Spin Transfer Torque (STT) devices are similar to MRAM devices except that the current paths pass through the magnetic layers of each memory element, rather than to the side of each memory element, and the soft layer of the memory element is set via the transfer of spin torque from the spin polarized current passing through that layer. However, this approach requires rather high current densities, which are undesirable due to heat and power consumption concerns. In addition, this approach is difficult to scale to high areal densities using a multilevel architecture approach, as this would require cells with multiple free layers and it would be generally difficult to switch each layer independently with only a spin polarized direct current.
In light of the foregoing, there is a need for a high density three-dimensional nonvolatile memory array, which incorporates multiple layers of memory elements, where each memory element can be switched independently.SUMMARY OF THE INVENTION
Briefly, in one embodiment of the present invention, a two-dimensional (2-D) nonvolatile memory array is disclosed to include a plurality of nonvolatile memory elements coupled to form the array, through a single top lead and a single bottom lead, each memory element including a fixed layer and a free layer, separated by a spacer, wherein the direction of magnetization of the free layer relative to the fixed layer determines the state of the memory element, and wherein each memory element may be frequency addressed for reading and writing based on a unique resonant frequency.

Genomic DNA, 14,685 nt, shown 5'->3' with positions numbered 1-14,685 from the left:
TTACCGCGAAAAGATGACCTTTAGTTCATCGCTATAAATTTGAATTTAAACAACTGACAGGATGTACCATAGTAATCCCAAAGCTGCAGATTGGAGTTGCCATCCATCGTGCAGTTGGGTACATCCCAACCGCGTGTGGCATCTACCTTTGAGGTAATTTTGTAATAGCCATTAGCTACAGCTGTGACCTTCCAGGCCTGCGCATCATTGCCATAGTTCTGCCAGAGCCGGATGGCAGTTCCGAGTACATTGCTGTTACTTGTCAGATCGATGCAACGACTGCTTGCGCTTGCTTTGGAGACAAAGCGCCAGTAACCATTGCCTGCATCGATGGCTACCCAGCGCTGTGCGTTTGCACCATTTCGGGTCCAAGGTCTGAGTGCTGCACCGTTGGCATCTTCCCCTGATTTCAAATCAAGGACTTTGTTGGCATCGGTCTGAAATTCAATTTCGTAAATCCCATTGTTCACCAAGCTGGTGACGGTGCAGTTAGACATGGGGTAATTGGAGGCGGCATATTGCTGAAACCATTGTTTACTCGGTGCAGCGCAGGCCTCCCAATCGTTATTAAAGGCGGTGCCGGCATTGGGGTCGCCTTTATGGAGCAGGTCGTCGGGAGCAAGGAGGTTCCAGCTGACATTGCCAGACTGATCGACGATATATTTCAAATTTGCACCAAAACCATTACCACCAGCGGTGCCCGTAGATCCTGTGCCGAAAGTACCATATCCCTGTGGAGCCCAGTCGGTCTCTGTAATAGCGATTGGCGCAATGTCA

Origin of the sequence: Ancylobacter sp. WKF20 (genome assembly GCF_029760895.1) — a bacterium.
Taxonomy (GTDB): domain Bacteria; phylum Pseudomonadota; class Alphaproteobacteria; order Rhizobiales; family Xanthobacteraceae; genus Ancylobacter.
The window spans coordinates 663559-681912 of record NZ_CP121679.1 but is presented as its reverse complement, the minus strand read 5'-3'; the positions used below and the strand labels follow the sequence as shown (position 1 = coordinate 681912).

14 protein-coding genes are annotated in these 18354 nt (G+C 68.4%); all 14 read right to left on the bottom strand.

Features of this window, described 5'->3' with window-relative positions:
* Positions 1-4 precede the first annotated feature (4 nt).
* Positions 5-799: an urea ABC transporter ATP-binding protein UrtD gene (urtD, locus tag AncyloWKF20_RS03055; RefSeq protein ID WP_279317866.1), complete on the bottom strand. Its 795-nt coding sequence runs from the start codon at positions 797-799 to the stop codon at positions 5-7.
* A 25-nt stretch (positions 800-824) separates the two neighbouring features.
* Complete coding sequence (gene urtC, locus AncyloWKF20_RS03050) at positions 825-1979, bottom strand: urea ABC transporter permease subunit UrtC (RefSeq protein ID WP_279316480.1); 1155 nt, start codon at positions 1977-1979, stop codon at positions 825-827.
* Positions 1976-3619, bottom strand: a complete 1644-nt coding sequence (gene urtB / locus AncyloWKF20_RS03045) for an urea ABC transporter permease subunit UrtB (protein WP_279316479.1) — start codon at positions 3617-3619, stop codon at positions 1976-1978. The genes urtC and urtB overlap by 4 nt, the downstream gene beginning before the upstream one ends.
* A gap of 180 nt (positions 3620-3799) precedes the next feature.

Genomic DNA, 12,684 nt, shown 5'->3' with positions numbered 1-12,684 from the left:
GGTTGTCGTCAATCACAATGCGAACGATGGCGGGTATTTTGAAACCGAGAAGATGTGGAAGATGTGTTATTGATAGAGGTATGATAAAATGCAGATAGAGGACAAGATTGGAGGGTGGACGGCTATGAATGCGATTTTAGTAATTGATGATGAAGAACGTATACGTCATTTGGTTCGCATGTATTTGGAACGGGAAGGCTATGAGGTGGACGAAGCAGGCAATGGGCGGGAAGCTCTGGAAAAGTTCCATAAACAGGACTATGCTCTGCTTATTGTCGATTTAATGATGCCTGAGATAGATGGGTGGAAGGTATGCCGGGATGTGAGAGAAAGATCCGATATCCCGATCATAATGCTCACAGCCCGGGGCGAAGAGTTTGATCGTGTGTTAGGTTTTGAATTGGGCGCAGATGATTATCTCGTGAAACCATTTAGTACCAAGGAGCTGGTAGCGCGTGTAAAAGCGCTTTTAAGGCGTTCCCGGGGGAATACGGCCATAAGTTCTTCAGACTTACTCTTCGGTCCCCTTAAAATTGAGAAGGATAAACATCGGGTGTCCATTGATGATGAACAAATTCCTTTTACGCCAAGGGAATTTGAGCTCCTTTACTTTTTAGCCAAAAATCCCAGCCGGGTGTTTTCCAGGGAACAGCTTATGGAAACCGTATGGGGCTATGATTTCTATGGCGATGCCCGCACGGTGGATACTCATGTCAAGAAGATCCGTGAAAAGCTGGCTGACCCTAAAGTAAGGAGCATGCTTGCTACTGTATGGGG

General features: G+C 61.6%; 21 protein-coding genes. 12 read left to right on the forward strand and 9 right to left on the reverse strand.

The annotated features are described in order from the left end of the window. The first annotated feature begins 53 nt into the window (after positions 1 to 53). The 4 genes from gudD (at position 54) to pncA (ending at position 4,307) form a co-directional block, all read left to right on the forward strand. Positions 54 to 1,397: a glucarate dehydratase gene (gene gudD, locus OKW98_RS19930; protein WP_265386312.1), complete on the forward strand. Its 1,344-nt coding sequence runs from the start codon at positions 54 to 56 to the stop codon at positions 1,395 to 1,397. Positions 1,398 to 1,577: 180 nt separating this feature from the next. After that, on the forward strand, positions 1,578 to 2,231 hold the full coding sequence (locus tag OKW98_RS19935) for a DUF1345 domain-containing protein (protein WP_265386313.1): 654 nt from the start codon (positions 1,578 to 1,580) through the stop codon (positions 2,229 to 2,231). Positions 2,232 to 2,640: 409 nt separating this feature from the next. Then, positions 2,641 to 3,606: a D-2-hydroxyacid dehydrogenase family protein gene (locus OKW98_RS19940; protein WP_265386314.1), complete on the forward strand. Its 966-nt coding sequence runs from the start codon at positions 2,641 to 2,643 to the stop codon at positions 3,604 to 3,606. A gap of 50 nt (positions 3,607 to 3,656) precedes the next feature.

In another embodiment of the present invention, a three-dimensional (3-D) nonvolatile memory array is disclosed to include a plurality of nonvolatile memory elements, arranged in stacks, each stack having a different shape anisotropy than the other stacks, the plurality of memory elements further arranged in layers with each layer having a free layer material with different magnetocrystalline anisotropy (MCA) than the other layers, such that each memory element is selectable based on a unique free layer resonant frequency.
The foregoing and other objects, features and advantages of the invention will become apparent after reading the following detailed description of the preferred embodiments, which is illustrated in the several figures of the drawing.
In the embodiments of the present invention, shown and/or discussed herein, a memory structure is achieved that is designed with a simple materials set and delivers improved bit packing densities and therefore higher capacities for a given form factor. In one embodiment, a three dimensional (3-D) memory arrangement (structure or array) is presented comprising multiple memory (or storage) elements removing the need for individual write and read lines to be attached to each memory element of the array, accordingly, offering economies in manufacturing and in device size. A “device” as used herein includes one or more memory elements.
A high density nonvolatile memory structure is disclosed having multiple layers of non-volatile memory elements, each layer having been created with a different intrinsic magnetocrystalline anisotropy, the layers of memory elements being patterned into stacks of memory elements, each of the stacks possessing a different aspect ratio and thus a different shape anisotropy allowing for large arrays of memory elements, each with a unique resonant frequency and thus no need for individual wires to each layer or memory element.